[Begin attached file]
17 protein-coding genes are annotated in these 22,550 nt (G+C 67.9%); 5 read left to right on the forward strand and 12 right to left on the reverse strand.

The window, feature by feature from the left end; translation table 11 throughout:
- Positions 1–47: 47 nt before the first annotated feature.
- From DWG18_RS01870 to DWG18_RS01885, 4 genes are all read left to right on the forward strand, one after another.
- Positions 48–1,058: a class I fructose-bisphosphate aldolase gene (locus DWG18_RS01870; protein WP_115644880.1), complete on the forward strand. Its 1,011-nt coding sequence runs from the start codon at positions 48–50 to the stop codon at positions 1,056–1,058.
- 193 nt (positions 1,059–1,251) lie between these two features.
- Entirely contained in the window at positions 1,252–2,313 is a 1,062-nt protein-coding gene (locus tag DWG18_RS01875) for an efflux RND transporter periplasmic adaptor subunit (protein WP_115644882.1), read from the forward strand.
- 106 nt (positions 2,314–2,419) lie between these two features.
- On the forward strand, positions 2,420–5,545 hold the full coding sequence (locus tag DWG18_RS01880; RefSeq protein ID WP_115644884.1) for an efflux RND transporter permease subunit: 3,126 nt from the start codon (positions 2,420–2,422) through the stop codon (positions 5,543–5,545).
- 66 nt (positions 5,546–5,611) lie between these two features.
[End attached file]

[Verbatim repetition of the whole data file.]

17 protein-coding genes are annotated in these 22,550 nt (G+C 67.9%); 5 read left to right on the forward strand and 12 right to left on the reverse strand.

The window, feature by feature from the left end; translation table 11 throughout:
- Positions 1–47: 47 nt before the first annotated feature.
- From DWG18_RS01870 to DWG18_RS01885, 4 genes are all read left to right on the forward strand, one after another.
- Positions 48–1,058: a class I fructose-bisphosphate aldolase gene (locus DWG18_RS01870; protein WP_115644880.1), complete on the forward strand. Its 1,011-nt coding sequence runs from the start codon at positions 48–50 to the stop codon at positions 1,056–1,058.
- 193 nt (positions 1,059–1,251) lie between these two features.
- Entirely contained in the window at positions 1,252–2,313 is a 1,062-nt protein-coding gene (locus tag DWG18_RS01875) for an efflux RND transporter periplasmic adaptor subunit (protein WP_115644882.1), read from the forward strand.
- 106 nt (positions 2,314–2,419) lie between these two features.
- On the forward strand, positions 2,420–5,545 hold the full coding sequence (locus tag DWG18_RS01880; RefSeq protein ID WP_115644884.1) for an efflux RND transporter permease subunit: 3,126 nt from the start codon (positions 2,420–2,422) through the stop codon (positions 5,543–5,545).
- 66 nt (positions 5,546–5,611) lie between these two features.